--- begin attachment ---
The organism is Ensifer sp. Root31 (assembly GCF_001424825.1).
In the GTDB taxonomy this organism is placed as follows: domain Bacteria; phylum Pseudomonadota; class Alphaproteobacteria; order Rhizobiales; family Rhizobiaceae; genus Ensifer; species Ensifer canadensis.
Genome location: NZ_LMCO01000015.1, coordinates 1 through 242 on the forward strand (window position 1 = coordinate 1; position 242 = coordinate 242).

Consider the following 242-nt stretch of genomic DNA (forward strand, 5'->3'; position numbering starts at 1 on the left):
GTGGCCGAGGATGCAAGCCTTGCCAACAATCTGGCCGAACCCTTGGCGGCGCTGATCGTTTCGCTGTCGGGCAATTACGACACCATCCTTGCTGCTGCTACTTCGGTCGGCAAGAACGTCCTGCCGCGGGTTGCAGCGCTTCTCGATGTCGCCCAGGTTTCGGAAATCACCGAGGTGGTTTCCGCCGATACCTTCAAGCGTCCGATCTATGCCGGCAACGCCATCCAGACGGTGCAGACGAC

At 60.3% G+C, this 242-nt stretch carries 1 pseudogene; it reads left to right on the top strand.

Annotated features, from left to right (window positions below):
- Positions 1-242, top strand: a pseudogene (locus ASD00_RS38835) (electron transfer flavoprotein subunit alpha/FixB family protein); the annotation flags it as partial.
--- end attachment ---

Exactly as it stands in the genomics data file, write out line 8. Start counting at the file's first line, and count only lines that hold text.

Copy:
- Positions 1-242, top strand: a pseudogene (locus ASD00_RS38835) (electron transfer flavoprotein subunit alpha/FixB family protein); the annotation flags it as partial.